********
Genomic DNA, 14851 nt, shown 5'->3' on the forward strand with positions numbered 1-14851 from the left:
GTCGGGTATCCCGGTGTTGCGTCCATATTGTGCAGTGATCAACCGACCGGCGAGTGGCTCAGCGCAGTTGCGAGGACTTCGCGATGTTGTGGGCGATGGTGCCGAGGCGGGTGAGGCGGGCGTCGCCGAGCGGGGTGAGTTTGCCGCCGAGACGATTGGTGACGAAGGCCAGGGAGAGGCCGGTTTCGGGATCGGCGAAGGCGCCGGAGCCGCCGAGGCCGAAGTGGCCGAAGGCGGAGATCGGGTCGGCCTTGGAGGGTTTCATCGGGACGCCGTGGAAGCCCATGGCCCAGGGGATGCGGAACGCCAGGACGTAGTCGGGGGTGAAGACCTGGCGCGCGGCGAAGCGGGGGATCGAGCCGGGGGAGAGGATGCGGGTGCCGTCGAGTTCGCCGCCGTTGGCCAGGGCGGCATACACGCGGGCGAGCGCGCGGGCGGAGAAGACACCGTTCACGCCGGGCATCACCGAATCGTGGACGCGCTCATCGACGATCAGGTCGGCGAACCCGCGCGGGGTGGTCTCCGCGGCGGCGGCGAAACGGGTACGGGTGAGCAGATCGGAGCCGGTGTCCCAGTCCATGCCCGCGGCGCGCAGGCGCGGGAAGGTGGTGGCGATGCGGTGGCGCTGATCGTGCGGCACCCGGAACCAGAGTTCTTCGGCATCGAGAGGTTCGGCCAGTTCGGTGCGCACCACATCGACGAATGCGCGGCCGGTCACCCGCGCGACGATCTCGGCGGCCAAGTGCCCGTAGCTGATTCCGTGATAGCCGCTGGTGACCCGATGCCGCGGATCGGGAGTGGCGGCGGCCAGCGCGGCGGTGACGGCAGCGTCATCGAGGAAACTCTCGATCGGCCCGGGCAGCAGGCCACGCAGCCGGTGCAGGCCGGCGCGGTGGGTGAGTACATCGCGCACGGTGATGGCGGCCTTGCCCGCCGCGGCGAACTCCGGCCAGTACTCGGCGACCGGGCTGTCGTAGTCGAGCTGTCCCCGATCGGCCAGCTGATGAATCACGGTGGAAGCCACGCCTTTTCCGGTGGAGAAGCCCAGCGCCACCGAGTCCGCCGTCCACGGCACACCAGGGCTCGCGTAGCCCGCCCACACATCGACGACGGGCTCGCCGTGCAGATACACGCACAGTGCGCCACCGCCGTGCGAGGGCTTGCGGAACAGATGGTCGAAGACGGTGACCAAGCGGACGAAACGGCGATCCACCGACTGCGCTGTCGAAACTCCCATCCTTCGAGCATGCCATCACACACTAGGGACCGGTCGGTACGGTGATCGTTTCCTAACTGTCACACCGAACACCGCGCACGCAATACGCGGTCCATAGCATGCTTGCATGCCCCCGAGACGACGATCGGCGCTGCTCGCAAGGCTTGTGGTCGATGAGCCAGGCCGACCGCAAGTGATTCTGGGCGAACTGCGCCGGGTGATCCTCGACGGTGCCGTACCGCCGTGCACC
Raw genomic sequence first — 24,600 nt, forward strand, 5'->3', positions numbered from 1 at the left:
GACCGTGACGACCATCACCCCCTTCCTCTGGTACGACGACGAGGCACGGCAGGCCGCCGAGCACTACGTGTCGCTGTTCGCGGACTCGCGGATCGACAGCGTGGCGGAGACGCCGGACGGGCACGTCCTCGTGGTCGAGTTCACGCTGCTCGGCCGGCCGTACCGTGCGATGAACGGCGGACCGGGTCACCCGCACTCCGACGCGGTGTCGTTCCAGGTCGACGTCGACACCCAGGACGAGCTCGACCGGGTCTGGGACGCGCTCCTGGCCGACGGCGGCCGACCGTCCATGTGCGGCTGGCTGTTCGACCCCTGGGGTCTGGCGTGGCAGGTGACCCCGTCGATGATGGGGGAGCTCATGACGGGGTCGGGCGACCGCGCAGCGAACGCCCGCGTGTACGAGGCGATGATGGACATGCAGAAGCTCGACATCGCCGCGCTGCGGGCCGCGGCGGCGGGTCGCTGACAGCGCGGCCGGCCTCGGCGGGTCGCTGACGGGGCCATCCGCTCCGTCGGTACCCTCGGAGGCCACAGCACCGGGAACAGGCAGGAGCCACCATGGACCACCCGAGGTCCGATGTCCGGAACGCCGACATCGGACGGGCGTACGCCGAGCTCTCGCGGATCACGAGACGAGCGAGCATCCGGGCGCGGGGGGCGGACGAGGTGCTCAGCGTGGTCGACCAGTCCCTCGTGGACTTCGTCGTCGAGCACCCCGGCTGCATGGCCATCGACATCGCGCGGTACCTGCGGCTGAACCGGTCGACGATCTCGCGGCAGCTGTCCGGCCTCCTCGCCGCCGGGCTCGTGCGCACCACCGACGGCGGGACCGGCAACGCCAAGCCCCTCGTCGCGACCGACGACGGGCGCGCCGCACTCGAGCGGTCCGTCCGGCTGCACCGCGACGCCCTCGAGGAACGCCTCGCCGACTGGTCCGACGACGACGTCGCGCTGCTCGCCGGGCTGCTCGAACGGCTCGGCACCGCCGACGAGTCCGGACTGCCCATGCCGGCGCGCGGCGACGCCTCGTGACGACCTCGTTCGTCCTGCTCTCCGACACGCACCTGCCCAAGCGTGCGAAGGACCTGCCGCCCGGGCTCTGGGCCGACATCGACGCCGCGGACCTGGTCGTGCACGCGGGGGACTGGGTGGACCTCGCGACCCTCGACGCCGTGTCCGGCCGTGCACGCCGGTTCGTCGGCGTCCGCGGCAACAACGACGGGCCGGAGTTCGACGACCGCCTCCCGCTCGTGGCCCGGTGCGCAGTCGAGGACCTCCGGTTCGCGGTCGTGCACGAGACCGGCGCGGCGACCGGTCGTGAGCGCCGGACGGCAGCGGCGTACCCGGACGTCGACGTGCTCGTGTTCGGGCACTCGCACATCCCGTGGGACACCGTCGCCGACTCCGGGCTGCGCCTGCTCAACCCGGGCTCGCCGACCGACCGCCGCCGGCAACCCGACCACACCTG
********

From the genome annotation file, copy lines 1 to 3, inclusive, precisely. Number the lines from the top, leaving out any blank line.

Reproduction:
Genomic DNA, 14851 nt, shown 5'->3' on the forward strand with positions numbered 1-14851 from the left:
GTCGGGTATCCCGGTGTTGCGTCCATATTGTGCAGTGATCAACCGACCGGCGAGTGGCTCAGCGCAGTTGCGAGGACTTCGCGATGTTGTGGGCGATGGTGCCGAGGCGGGTGAGGCGGGCGTCGCCGAGCGGGGTGAGTTTGCCGCCGAGACGATTGGTGACGAAGGCCAGGGAGAGGCCGGTTTCGGGATCGGCGAAGGCGCCGGAGCCGCCGAGGCCGAAGTGGCCGAAGGCGGAGATCGGGTCGGCCTTGGAGGGTTTCATCGGGACGCCGTGGAAGCCCATGGCCCAGGGGATGCGGAACGCCAGGACGTAGTCGGGGGTGAAGACCTGGCGCGCGGCGAAGCGGGGGATCGAGCCGGGGGAGAGGATGCGGGTGCCGTCGAGTTCGCCGCCGTTGGCCAGGGCGGCATACACGCGGGCGAGCGCGCGGGCGGAGAAGACACCGTTCACGCCGGGCATCACCGAATCGTGGACGCGCTCATCGACGATCAGGTCGGCGAACCCGCGCGGGGTGGTCTCCGCGGCGGCGGCGAAACGGGTACGGGTGAGCAGATCGGAGCCGGTGTCCCAGTCCATGCCCGCGGCGCGCAGGCGCGGGAAGGTGGTGGCGATGCGGTGGCGCTGATCGTGCGGCACCCGGAACCAGAGTTCTTCGGCATCGAGAGGTTCGGCCAGTTCGGTGCGCACCACATCGACGAATGCGCGGCCGGTCACCCGCGCGACGATCTCGGCGGCCAAGTGCCCGTAGCTGATTCCGTGATAGCCGCTGGTGACCCGATGCCGCGGATCGGGAGTGGCGGCGGCCAGCGCGGCGGTGACGGCAGCGTCATCGAGGAAACTCTCGATCGGCCCGGGCAGCAGGCCACGCAGCCGGTGCAGGCCGGCGCGGTGGGTGAGTACATCGCGCACGGTGATGGCGGCCTTGCCCGCCGCGGCGAACTCCGGCCAGTACTCGGCGACCGGGCTGTCGTAGTCGAGCTGTCCCCGATCGGCCAGCTGATGAATCACGGTGGAAGCCACGCCTTTTCCGGTGGAGAAGCCCAGCGCCACCGAGTCCGCCGTCCACGGCACACCAGGGCTCGCGTAGCCCGCCCACACATCGACGACGGGCTCGCCGTGCAGATACACGCACAGTGCGCCACCGCCGTGCGAGGGCTTGCGGAACAGATGGTCGAAGACGGTGACCAAGCGGACGAAACGGCGATCCACCGACTGCGCTGTCGAAACTCCCATCCTTCGAGCATGCCATCACACACTAGGGACCGGTCGGTACGGTGATCGTTTCCTAACTGTCACACCGAACACCGCGCACGCAATACGCGGTCCATAGCATGCTTGCATGCCCCCGAGACGACGATCGGCGCTGCTCGCAAGGCTTGTGGTCGATGAGCCAGGCCGACCGCAAGTGATTCTGGGCGAACTGCGCCGGGTGATCCTCGACGGTGCCGTACCGCCGTGCACC
Raw genomic sequence first — 24,600 nt, forward strand, 5'->3', positions numbered from 1 at the left: